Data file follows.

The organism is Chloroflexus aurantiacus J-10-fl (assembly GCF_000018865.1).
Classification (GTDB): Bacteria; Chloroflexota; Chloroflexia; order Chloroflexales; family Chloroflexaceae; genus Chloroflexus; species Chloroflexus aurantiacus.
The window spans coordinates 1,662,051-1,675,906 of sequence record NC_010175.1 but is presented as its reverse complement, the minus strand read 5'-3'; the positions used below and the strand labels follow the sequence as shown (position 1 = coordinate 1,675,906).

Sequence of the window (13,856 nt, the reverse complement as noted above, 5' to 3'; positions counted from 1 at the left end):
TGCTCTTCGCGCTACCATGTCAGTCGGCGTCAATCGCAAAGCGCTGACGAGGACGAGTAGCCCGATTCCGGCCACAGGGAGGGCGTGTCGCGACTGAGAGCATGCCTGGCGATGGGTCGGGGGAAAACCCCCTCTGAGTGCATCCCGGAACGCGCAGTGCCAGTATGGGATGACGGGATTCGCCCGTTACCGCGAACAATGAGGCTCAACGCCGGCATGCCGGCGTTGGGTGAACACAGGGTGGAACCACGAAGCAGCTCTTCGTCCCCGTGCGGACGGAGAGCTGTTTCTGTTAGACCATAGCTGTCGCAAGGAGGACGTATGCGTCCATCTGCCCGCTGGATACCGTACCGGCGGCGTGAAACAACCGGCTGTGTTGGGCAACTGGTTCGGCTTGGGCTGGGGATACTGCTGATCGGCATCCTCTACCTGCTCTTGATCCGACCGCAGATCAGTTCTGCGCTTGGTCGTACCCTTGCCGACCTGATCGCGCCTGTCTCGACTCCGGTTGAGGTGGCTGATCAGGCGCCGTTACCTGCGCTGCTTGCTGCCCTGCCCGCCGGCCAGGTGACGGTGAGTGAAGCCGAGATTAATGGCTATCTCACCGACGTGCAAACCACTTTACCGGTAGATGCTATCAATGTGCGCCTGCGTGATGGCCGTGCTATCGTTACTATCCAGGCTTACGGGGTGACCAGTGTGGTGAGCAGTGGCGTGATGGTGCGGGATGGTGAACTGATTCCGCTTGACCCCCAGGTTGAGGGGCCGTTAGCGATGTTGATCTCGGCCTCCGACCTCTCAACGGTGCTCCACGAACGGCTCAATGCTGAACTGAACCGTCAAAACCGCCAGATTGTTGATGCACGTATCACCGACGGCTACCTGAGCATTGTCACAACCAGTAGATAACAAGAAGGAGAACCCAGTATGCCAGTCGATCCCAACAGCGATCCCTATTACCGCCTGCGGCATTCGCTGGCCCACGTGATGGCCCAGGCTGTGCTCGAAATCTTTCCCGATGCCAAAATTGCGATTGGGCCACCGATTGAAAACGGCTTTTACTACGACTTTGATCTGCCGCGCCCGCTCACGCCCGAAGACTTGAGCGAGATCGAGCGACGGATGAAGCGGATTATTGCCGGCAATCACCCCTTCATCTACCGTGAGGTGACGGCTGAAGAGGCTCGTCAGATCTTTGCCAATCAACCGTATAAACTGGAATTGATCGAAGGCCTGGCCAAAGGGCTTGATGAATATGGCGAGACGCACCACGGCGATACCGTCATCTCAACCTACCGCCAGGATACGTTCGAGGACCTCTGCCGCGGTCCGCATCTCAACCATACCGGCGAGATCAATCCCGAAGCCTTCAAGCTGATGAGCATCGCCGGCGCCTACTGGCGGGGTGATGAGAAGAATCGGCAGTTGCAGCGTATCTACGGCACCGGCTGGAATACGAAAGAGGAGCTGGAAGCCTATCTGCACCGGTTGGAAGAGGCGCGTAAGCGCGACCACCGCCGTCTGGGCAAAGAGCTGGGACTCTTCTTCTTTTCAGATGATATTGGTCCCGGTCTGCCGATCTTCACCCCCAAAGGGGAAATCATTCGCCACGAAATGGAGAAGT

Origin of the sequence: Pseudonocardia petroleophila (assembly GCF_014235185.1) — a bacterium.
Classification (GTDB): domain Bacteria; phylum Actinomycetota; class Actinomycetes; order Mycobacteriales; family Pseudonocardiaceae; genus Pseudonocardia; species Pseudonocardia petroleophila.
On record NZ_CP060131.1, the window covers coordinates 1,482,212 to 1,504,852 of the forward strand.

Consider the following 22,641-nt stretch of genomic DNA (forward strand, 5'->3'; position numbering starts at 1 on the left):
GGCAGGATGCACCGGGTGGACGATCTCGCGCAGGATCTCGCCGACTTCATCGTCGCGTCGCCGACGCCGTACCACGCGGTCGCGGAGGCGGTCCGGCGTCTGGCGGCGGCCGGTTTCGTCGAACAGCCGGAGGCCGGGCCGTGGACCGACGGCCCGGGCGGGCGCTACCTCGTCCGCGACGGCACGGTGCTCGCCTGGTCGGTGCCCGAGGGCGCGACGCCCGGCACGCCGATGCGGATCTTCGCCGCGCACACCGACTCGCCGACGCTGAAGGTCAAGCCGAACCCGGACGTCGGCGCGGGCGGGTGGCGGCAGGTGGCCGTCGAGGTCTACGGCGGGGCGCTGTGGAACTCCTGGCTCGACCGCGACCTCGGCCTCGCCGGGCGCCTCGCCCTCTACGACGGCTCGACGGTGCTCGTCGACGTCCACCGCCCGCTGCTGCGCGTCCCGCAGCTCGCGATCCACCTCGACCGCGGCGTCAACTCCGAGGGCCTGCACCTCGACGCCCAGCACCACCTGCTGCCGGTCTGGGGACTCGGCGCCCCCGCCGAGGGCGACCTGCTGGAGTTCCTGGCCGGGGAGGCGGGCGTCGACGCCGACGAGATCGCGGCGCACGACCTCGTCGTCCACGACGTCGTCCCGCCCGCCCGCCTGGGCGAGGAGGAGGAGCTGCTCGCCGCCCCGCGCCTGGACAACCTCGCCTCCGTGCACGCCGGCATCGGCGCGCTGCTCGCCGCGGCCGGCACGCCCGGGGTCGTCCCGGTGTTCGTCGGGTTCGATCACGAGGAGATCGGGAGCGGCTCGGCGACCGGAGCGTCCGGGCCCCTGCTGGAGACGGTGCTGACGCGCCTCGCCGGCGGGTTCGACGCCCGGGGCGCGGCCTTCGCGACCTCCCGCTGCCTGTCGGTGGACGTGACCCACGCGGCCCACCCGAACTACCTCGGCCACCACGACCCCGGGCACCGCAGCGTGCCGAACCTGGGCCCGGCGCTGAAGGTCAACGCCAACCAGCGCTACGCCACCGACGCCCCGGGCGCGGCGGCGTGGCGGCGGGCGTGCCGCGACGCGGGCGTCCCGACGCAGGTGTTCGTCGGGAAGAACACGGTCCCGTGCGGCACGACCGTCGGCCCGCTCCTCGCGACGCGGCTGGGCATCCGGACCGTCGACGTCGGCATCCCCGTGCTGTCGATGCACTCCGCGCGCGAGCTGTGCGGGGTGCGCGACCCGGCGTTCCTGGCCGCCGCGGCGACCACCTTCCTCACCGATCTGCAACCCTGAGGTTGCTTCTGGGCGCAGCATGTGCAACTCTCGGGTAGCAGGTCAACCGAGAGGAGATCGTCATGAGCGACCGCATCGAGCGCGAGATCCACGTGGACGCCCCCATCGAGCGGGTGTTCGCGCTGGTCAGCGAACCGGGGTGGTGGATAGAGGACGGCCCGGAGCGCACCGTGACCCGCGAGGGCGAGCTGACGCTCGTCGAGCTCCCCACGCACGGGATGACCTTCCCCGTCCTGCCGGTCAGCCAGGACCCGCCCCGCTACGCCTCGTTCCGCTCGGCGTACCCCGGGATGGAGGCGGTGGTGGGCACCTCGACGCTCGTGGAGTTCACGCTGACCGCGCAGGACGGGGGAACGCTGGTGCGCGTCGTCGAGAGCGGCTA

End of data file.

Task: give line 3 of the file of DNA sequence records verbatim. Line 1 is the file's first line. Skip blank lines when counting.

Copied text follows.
The window spans coordinates 1,662,051-1,675,906 of sequence record NC_010175.1 but is presented as its reverse complement, the minus strand read 5'-3'; the positions used below and the strand labels follow the sequence as shown (position 1 = coordinate 1,675,906).